The Acquittal of Donald Trump Is Brought to You by Fox News | Opinion

For the better part of the past five years, I have called Lubbock, Texas, home. Like much of West Texas, Lubbock is dry and desolate. Drive 10 miles in any direction, and the barren, wind-swept landscape allows you to see unobstructed for miles. There is, to be sure, a kind of sublimity in that, especially when multihued sunsets paint the wide-open skies.

The folks here are generally friendly and often openly religious. It is not uncommon, for instance, to be wished a "blessed day" in a wide variety of contexts. While Lubbock has steadily grown in recent years, the greater High Plains region has one of the lowest population densities in the United States. Like many rural areas, this is Trump Country. Even as I write that phrase, I'm struck by its oddity. After all, five short years ago, the moniker "Trump Country" didn't exist.

Before running for president, Donald Trump was a real-estate developer best known for playing himself on NBC's The Apprentice. At that time, Trump spoke for no one and stood for nothing. But following his surprise victory in 2016, "Trump Country" became shorthand for the mostly rural areas where Trump won handily.

Yet Trump is not responsible for the rise of Trump Country, only for the nomenclature. After all, the people and values of these regions predate his political ascendancy. So what is responsible? What is responsible for the fact that only about 48 percent of Americans support the removal of a tyrannical, impeached president who pressured foreign nations to interfere in our elections and abused his power?

The answer is simple. Walk into any restaurant, athletic club or other local establishment with a television set in rural America, and there's a good chance it's tuned to one channel: Fox News. Trump Country is Fox News Country.

Demographic data support this conclusion. What separates Fox News viewers from other cable networks' viewers is race, ideology and education level. Fox News viewers are 94 percent white, according to a CNN analysis of Nielsen data, and 93 percent "conservative" or "very conservative," with less education overall. This is Trump's base. So what precisely are they consuming?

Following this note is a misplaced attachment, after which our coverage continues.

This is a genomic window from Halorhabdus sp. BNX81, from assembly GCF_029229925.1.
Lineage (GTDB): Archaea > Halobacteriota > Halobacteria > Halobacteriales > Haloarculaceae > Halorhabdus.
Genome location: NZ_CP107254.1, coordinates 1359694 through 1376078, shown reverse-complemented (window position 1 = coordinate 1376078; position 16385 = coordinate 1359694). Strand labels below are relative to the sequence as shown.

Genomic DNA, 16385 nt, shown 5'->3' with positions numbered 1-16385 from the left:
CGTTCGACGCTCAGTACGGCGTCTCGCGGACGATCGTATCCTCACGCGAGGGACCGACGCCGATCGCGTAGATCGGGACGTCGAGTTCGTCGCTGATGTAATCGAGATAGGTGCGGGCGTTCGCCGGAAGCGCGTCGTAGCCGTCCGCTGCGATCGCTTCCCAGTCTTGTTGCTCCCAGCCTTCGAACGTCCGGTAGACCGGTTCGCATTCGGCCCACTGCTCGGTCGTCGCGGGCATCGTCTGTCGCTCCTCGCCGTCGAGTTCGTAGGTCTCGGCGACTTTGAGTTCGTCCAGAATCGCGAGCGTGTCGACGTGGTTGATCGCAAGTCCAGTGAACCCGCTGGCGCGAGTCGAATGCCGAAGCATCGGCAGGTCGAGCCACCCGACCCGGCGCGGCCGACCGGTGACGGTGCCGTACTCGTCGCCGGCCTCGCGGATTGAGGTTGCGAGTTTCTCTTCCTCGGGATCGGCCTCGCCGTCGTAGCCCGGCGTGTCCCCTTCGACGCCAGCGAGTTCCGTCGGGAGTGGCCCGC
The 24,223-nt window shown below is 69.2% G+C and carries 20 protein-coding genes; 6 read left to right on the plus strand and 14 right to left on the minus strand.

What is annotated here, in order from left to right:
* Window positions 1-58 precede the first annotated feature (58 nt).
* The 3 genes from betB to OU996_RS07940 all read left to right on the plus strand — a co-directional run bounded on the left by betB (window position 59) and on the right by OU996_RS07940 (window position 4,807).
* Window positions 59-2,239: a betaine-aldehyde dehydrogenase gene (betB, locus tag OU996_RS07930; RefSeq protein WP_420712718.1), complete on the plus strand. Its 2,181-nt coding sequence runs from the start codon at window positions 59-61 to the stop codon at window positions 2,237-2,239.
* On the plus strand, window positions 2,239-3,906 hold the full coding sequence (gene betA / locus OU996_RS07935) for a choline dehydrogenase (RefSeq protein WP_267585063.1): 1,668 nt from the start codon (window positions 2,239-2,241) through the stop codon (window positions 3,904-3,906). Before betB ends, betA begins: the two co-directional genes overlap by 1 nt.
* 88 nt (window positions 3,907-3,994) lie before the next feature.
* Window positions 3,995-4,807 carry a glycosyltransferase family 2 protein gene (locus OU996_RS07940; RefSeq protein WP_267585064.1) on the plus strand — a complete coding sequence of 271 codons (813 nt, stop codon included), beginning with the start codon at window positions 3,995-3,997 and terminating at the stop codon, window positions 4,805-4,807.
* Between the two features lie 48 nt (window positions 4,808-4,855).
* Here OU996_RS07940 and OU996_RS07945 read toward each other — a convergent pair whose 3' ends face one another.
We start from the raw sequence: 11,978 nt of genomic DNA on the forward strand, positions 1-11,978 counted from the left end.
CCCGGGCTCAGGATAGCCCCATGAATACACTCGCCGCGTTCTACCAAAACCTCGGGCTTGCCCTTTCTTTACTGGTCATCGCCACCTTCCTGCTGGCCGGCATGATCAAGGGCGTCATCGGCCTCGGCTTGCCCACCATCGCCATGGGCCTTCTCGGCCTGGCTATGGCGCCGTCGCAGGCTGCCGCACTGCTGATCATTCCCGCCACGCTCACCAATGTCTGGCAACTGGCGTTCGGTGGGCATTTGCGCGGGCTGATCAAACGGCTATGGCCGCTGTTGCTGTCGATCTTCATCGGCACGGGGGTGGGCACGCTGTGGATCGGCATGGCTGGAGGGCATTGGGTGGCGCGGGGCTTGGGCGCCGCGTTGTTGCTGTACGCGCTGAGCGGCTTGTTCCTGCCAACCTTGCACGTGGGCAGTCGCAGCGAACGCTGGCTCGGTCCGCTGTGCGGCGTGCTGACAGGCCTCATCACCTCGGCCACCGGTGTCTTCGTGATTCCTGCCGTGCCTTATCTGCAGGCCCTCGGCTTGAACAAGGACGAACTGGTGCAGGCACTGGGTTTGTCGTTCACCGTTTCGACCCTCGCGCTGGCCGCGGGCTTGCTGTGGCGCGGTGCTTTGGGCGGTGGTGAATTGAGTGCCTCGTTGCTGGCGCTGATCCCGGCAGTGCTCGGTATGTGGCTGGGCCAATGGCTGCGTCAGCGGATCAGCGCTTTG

Fox News is overwhelmingly dominated by right-wing political opinion and commentary programming from the likes of Sean Hannity, Jeanine Pirro and Tucker Carlson. There is very little news left on the channel. A 2012 Fairleigh Dickinson University survey found that "Fox News viewers were less informed about current events than people who didn't follow the news at all."

Nevertheless, Fox News is "America's dominant news channel." Since 2002, it has been the highest-rated cable news channel in the United States, significantly outpacing both CNN and MSNBC. This, more than anything else, accounts for the toxic nature of our current political environment and the acquittal of a president who even Republicans admit acted wrongfully.

Throughout the impeachment process, the hosts of Fox News have vigorously defended the president, providing talking points to be parroted by the general public and even Trump's own legal defense team. It makes sense that four members of the team have had more than 360 Fox News appearances combined since January 2019, according to Media Matters.

Donald Trump on Fox News
President Donald Trump’s pre-game Super Bowl interview with Fox News is broadcast in a bar on February 2 in Washington, D.C. Mario Tama/Getty

Now, at the conclusion of a Senate trial that saw impeachment managers detail Trump's misdeeds, a large segment of the American public still has had little to no exposure to the actual facts. When interviewed, Trump's followers blindly repeat the Fox News talking points that are endlessly retweeted by the authoritarian president.

Historically, the news media in the United States has played a vital role in our democracy as a check on the powers of government and an arbiter of the truth. But thanks to Fox News' descent into propaganda and Trump's labeling of any critical information as "fake news," much of the public doesn't know the truth: This nation's democratic principles, norms and institutions are under attack.

In the end, it will have been Fox News, not Donald Trump, that destroyed democracy.

Brian L. Ott is professor of media and communication at Texas Tech University. He is co-author of Critical Media Studies: An Introduction (2020) and The Twitter Presidency: Donald J. Trump and the Politics of White Rage (2019).

The views expressed in this article are the writer's own.